The race between Airbus and Boeing, the 2 biggest commercial aircraft manufacturers worldwide, has become increasingly intriguing, but not more uncertain, following this year's Dubai Air Show.
One of the world's largest trade shows regarding deals between aircraft manufacturers and customers takes place at the end of a fantastic year for the industry.
A record 1,667 commercial aircraft were ordered worldwide in the first half of the year, a 130% increase compared the same period in 2022. Air India's massive order of 840 aircraft from Airbus and Boeing, with options to purchase a further 370 aircraft, was largely responsible for this rise.
The upward trend has been continued at the Dubai Air Show, particularly for the US manufacturer. At the beginning, Emirates Airlines announced a large order worth $52 billion for 95 widebody jets - 90 from the 777 series and five 787 Dreamliners.
A large order has been announced by? Ethiopian Airlines, Boeing's largest African customer, for 11 widebody 787s, with an option for an additional 15 Dreamliners and 21 737 MAXs.
Low-cost FlyDubai, which only operated narrowbody 737s, announced the launch of long-distance routes and ordered 30 Boeing 787-9s worth about $11 billion.
Boeing also secured a deal with Sun Express, a joint venture between Turkish Airlines and Lufthansa, for 90 737s.
Airbus still on hold with Emirates
The American manufacturer could be more satisfied with the big deals made in Dubai than its mega-competitor Airbus, at least for now, particularly after a good start last October, when Boeing received 117 new orders, primarily thanks to Southwest Airlines.
Airbus received an order for 30 A220s from Air Baltic at the start of the Dubai Air Show. Its purchase list now stands at 80 of these aircraft, making it the largest narrowbody A220 customer in Europe.
During the Dubai Air Show, the Ethiopian company announced a Memorandum of Understanding regarding purchasing 11 widebody A350s.
However, Airbus will definitely not be able to count on orders from a principal customer, Emirates Airline, anytime soon, as its president Tim Clark has indicated that he would delay the purchase of the A350, as they are dissatisfied with the performance of the engines produced by Rolls-Royce.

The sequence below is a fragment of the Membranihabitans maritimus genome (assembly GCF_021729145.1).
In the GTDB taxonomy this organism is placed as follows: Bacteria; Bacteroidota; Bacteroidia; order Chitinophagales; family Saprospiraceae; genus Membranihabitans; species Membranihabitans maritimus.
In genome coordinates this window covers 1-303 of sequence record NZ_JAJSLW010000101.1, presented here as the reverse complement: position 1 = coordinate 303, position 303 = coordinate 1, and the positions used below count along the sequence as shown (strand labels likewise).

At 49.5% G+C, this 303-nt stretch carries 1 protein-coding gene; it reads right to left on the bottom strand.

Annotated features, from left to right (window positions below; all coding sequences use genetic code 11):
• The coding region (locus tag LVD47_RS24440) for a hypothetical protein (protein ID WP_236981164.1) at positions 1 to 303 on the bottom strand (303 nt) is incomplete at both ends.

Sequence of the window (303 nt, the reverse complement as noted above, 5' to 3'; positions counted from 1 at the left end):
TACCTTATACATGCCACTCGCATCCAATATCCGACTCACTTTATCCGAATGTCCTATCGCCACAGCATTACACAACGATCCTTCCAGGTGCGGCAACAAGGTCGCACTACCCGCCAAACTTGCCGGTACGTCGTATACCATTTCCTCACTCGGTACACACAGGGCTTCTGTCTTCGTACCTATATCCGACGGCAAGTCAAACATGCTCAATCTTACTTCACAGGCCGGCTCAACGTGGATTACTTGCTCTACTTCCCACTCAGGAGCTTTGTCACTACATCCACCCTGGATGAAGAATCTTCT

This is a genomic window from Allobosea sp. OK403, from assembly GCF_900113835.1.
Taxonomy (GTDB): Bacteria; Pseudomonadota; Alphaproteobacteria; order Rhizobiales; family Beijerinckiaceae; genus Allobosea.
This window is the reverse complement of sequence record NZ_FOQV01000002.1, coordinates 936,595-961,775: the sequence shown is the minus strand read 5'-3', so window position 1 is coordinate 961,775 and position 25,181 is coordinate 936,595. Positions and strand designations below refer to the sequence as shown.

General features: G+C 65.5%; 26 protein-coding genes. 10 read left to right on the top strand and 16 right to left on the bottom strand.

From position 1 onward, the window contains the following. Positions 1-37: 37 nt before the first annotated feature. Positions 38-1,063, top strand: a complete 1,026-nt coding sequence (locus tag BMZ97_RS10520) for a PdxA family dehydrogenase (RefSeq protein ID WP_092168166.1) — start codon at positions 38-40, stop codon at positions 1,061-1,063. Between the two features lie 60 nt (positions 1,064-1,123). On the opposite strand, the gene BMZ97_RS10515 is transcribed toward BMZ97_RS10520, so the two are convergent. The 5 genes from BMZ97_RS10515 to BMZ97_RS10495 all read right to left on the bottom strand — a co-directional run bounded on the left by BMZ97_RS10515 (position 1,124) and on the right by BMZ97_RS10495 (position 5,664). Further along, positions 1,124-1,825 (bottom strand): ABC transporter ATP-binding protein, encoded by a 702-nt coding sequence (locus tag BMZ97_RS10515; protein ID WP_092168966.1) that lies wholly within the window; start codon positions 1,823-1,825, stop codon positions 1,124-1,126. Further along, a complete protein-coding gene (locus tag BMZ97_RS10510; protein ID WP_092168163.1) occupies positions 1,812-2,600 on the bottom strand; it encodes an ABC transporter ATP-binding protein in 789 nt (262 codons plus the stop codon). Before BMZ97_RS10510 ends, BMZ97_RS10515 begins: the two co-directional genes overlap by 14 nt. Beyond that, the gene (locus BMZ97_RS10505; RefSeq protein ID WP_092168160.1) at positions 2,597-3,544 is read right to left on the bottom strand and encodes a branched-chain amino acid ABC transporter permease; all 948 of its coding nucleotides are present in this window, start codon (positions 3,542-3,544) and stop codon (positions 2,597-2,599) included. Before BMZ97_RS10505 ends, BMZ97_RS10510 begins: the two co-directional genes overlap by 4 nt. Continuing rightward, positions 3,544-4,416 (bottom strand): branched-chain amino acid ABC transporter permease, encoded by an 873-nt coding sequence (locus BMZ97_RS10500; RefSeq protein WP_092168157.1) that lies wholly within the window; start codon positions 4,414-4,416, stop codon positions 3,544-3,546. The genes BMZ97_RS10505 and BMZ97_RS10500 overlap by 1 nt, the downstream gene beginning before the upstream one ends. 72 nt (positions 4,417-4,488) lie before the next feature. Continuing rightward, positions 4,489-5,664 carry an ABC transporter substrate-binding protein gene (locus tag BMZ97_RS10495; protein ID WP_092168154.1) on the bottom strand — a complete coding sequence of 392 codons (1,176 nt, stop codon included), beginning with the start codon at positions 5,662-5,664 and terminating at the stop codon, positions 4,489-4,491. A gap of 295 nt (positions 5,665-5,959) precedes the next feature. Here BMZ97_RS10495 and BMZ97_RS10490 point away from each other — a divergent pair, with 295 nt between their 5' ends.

According to Mr Clark, Emirates is prepared to order 35 to 50 aircraft if the engine manufacturer improves durability and reduces maintenance costs. For now, the Gulf's largest airline remains more loyal to Boeing despite past delivery delays.
?I?m kind of more confident now on the 777-9, that certainly Boeing will get that after all, it?s fine. I?m reassured by the head of GE that the GenX engine will be good to go and meet all the contract specs. So based on that, there?s a large amount of trust, we?ve placed their order?, said Mr Clark to reporters in Dubai.
Possible good news for Boeing from China
The end-of-the-year estimates place Airbus in the lead regarding the number of orders and deliveries, even though they will be happier with the American manufacturer than the European concern following the Dubai Air Show.
According to estimates, Airbus will end this year with about 200 more delivered planes than its American competitor and about 300 more orders.
This difference might narrow if expectations that China could unfreeze the procurement of Boeing's 737s after a multi-year blockade prove accurate.
After the 2 catastrophic accidents of Boeing's 737-Max in 2018 and its withdrawal from the market, Chinese carriers have reoriented their purchases from Airbus.
However, an end to this Boeing model blockade might be achieved during the US-China summit in San Francisco within the framework of APEC.
China's President Xi Jinping could make this announcement during talks with US President Joe Biden as a sign of goodwill to resolve at least part of the strained trade issues between the world's 2 largest economies.
?I?m optimistic about the discussions that are going to occur in San Francisco. It?s too early to predict whether an agreement will be reached. Our job is going to be, deliver airplanes one at a time and express to the Chinese the need to replace their fleets and provide growth for the future?, said Stan Deal, head of Boeing?s commercial aircraft unit, in Dubai.